On this date in 1936, Charlie Chaplin’s film Modern Times opened in New York City. It was the last film in which his beloved and iconic character “the Little Tramp” appeared, and it was the only film to include Chaplin’s voice.
“Talkies” had been around since The Jazz Singer in 1927, but Chaplin had held out. His films had been internationally successful in large part because there was no language barrier in silent films; his comedy was physical, and it was a simple matter to replace English title cards with those in the local language. Chaplin knew that giving the Tramp dialogue meant losing all the audiences that didn’t speak English. In 1931, he had released City Lights, which was silent in defiance of the new mania for sound, and had gone so far as to say that talking pictures were a fad that wouldn’t last. He told an interviewer, “Dialogue may or may not have a place in comedy … dialogue does not have a place in the sort of comedies I make.” The interviewer asked him if he had ever tried including dialogue, and he answered, “I never tried jumping off the monument in Trafalgar Square, but I have a definite idea that it would be unhealthful.” City Lights was a critical and commercial success, and one reviewer said: “Nobody in the world but Charlie Chaplin could have done it. He is the only person that has that peculiar something called ‘audience appeal’ in sufficient quality to defy the popular penchant for movies that talk.”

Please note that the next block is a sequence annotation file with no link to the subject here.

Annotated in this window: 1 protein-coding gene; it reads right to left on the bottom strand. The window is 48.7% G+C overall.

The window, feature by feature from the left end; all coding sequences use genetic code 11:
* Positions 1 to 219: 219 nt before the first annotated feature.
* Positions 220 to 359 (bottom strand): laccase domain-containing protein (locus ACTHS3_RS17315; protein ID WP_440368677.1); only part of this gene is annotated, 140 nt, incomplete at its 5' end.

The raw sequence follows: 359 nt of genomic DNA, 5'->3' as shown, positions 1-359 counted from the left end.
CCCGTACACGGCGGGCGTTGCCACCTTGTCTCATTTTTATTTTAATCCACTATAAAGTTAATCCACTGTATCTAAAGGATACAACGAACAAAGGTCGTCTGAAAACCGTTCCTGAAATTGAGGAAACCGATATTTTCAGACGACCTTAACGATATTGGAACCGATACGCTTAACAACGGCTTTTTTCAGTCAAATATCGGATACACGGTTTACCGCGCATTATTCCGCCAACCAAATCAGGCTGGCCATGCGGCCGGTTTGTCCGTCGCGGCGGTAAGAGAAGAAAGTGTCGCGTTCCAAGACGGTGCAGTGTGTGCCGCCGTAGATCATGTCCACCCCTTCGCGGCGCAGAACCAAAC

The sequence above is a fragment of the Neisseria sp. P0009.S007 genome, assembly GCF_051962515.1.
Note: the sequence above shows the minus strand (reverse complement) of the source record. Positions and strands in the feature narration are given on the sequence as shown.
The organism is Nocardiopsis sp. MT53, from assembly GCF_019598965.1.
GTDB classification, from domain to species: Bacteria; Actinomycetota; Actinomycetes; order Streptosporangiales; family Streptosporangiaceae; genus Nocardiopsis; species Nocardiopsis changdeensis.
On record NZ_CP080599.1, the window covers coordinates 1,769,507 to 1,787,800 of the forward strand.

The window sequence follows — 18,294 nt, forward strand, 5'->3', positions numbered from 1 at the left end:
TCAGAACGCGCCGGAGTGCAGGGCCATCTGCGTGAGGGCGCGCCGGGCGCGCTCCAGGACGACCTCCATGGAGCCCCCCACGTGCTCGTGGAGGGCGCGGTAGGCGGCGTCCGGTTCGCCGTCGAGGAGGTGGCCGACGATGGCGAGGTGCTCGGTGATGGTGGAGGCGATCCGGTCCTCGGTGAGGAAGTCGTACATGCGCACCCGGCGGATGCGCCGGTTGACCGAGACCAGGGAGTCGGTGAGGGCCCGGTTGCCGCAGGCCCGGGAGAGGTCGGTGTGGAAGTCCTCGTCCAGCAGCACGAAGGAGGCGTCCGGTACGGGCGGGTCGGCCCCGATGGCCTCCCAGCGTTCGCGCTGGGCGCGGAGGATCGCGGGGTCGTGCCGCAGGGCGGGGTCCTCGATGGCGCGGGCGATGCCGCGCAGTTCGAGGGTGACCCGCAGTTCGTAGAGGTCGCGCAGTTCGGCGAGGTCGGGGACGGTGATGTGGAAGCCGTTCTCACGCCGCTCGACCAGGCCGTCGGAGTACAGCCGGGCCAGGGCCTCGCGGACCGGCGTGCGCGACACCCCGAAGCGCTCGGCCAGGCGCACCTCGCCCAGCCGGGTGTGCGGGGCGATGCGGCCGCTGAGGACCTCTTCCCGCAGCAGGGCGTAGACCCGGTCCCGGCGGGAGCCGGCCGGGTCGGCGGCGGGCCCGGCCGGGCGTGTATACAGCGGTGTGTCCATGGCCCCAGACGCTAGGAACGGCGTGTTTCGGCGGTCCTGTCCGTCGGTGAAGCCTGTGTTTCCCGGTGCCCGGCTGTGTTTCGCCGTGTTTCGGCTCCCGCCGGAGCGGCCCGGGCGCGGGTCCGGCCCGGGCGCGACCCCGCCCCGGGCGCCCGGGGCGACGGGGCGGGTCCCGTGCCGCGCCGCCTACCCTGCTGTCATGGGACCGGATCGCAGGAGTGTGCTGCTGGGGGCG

By 1934, however, Chaplin had realized that the days of the silent movie had passed, and he was worried about being seen as old fashioned and outdated. He wrote a dialogue script for Modern Times, but in the end, used almost none of it. He used sound effects, and human voices carried through radios and loudspeakers, but the Little Tramp did not speak. He did, however, sing: at one point in the story, he gets a job as a singing waiter, but loses the lyrics to the song he’s meant to sing. He sings a language of gibberish instead — no translation required.
Modern Times reflects the anxieties of its age. Chaplin had spent the past year and a half touring Europe, witnessing the rise of nationalism and the effects of the Great Depression. He describes how he got the idea for the film: “I was riding in my car one day and saw a mass of people coming out of a factory, punching time clocks, and was overwhelmed with the knowledge that the theme note of modern times is mass production. I wondered what would happen to the progress of the mechanical age if one person decided to act like a bull in a china shop.” The movie portrays a very different reality from the pre-World War I world into which the Little Tramp character was born. Workers were being replaced by machines, and — even worse — assembly-line labor was turning them into machines themselves. Humanity was second to progress and efficiency, and Chaplin turned anxiety into comedy. When the movie opens, the Little Tramp is working in a factory, but his mindless and repetitive task — which he must perform faster and faster to satisfy the foreman — drives him mad and he literally becomes a cog in the great machine of industry. He spends the rest of the movie in a series of jobs, and tries to get arrested so he can have three meals a day and a place to sleep. Eventually, he finds happiness in an anarchist lifestyle with his co-star, Paulette Goddard, who plays “the Gamine.” They walk off into the sunset to the strains of the song “Smile,” which was composed by Chaplin.